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Diseases of Aquatic Organisms

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DAO 64:91-98 (2005)  -  doi:10.3354/dao064091

Taura syndrome virus from Belize represents a unique variant

Heidi S. Erickson1,2, Bonnie T. Poulos1,*, Kathy F. J. Tang1, Deborah Bradley-Dunlop1, Donald V. Lightner1

1Aquaculture Pathology Laboratory, Department of Veterinary Science and Microbiology, The University of Arizona, 1117 East Lowell Street, Tucson, Arizona 85721, USA
2Present address: Pathogenetics Unit, Laboratory of Pathology and Urologic Oncology Branch, Center for Cancer Research, National Cancer Institute, National Institutes of Health, Bethesda, Maryland 20892-4605, USA
*Corresponding author. Email:

ABSTRACT: A Taura syndrome virus (TSV) isolate from cultured Penaeus vannamei grown in Belize, Central America was characterized and shown to be a unique isolate. Mortality rates in laboratory infections of specific pathogen-free (SPF) P. vannamei, reactivity of the virus with monoclonal antibody (MAb) 1A1 and phylogenetic analysis demonstrated that the Belize isolate (BLZ02TSV) is a new variant of TSV. The Hawaiian 1994 TSV isolate (HI94TSV, GenBank AF277675) was used as the reference isolate for these studies. Laboratory infections of SPF P. vannamei with BLZ02TSV demonstrated higher mortalities and earlier onset of mortalities compared to infections with HI94TSV. Shrimp tissues infected with BLZ02TSV reacted with a TSV-specific gene probe by in situ hybridization and were positive by RT-PCR using TSV diagnostic primers, thus indicating that the isolate was TSV. However, Western blot analysis and immunohistochemistry using MAb 1A1 demonstrated that BLZ02TSV did not react with the antibody, suggestive of changes in the VP1 region of the genome that codes for the polypeptide to which MAb 1A1 binds. Phylogenetic analysis of a 1.3 kbp fragment of the TSV VP1 capsid region revealed that BLZ02TSV represents a distinct group among more than 29 isolates of TSV studied thus far. This research demonstrates that BLZ02TSV is a unique isolate of TSV and reiterates a problem related to the use of MAb 1A1 for detection of TSV in clinical specimens.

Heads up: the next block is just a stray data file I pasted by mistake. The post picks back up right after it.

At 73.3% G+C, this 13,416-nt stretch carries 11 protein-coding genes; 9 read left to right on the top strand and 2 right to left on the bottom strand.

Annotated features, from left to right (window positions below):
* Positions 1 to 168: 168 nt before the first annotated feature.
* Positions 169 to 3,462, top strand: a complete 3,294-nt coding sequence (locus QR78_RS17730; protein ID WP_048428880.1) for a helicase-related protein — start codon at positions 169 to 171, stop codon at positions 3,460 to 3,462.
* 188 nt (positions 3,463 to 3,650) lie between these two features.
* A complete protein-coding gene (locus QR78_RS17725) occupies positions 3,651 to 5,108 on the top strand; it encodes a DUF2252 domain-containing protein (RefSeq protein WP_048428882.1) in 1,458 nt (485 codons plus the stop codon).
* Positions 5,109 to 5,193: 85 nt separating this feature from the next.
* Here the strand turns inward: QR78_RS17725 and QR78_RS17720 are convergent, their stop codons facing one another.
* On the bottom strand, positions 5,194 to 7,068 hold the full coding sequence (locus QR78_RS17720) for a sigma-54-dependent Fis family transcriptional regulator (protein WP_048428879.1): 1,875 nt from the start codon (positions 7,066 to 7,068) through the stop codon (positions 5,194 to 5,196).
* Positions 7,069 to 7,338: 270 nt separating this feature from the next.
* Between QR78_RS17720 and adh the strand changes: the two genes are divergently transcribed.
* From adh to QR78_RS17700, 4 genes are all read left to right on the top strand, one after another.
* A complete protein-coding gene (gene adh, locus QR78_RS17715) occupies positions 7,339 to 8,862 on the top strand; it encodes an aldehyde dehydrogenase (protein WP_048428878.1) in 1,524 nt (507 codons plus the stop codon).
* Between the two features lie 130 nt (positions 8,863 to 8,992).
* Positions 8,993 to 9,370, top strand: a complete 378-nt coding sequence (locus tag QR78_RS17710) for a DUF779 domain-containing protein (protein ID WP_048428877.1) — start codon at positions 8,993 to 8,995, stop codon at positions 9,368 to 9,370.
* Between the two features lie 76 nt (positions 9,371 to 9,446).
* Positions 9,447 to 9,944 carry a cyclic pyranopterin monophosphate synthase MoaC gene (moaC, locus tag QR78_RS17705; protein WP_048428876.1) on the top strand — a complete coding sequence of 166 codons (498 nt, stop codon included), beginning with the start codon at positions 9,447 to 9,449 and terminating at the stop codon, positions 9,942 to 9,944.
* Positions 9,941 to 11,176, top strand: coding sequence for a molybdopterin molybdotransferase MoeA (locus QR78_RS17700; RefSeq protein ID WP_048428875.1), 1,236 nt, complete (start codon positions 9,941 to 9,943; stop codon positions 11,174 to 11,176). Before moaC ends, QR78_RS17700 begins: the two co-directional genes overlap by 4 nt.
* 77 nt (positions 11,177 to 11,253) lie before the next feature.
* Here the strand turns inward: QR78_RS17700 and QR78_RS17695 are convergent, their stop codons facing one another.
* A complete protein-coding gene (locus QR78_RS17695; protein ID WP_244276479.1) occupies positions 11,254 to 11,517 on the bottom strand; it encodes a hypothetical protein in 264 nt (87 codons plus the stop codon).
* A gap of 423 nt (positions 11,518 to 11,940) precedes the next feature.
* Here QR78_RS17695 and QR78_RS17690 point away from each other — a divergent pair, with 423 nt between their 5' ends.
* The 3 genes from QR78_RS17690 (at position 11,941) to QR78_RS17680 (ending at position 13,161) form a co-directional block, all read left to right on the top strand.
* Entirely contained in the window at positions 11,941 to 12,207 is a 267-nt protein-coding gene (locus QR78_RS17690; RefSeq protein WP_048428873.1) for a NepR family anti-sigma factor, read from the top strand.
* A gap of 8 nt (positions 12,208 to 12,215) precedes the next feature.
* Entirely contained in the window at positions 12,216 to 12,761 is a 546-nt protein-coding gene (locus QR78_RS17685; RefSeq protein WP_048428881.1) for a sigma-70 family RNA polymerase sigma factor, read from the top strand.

KEY WORDS: Taura syndrome virus · Belize · Monoclonal antibody 1A1

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